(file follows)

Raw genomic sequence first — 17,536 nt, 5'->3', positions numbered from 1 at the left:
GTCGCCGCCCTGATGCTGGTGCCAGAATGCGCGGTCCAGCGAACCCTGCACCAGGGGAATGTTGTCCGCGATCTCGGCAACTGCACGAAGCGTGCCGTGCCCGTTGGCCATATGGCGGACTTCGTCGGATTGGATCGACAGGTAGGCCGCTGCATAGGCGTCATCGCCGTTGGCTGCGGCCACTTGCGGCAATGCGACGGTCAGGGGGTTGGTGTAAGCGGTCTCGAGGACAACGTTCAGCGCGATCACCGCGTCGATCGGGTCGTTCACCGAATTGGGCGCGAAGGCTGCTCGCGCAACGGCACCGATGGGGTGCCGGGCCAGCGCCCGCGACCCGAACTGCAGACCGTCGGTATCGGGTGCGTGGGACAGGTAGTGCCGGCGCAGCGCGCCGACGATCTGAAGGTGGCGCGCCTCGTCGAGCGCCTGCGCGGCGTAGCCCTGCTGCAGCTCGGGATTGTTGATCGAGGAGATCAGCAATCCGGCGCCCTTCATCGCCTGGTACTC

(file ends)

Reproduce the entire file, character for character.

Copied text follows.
Raw genomic sequence first — 17,536 nt, 5'->3', positions numbered from 1 at the left:
GTCGCCGCCCTGATGCTGGTGCCAGAATGCGCGGTCCAGCGAACCCTGCACCAGGGGAATGTTGTCCGCGATCTCGGCAACTGCACGAAGCGTGCCGTGCCCGTTGGCCATATGGCGGACTTCGTCGGATTGGATCGACAGGTAGGCCGCTGCATAGGCGTCATCGCCGTTGGCTGCGGCCACTTGCGGCAATGCGACGGTCAGGGGGTTGGTGTAAGCGGTCTCGAGGACAACGTTCAGCGCGATCACCGCGTCGATCGGGTCGTTCACCGAATTGGGCGCGAAGGCTGCTCGCGCAACGGCACCGATGGGGTGCCGGGCCAGCGCCCGCGACCCGAACTGCAGACCGTCGGTATCGGGTGCGTGGGACAGGTAGTGCCGGCGCAGCGCGCCGACGATCTGAAGGTGGCGCGCCTCGTCGAGCGCCTGCGCGGCGTAGCCCTGCTGCAGCTCGGGATTGTTGATCGAGGAGATCAGCAATCCGGCGCCCTTCATCGCCTGGTACTC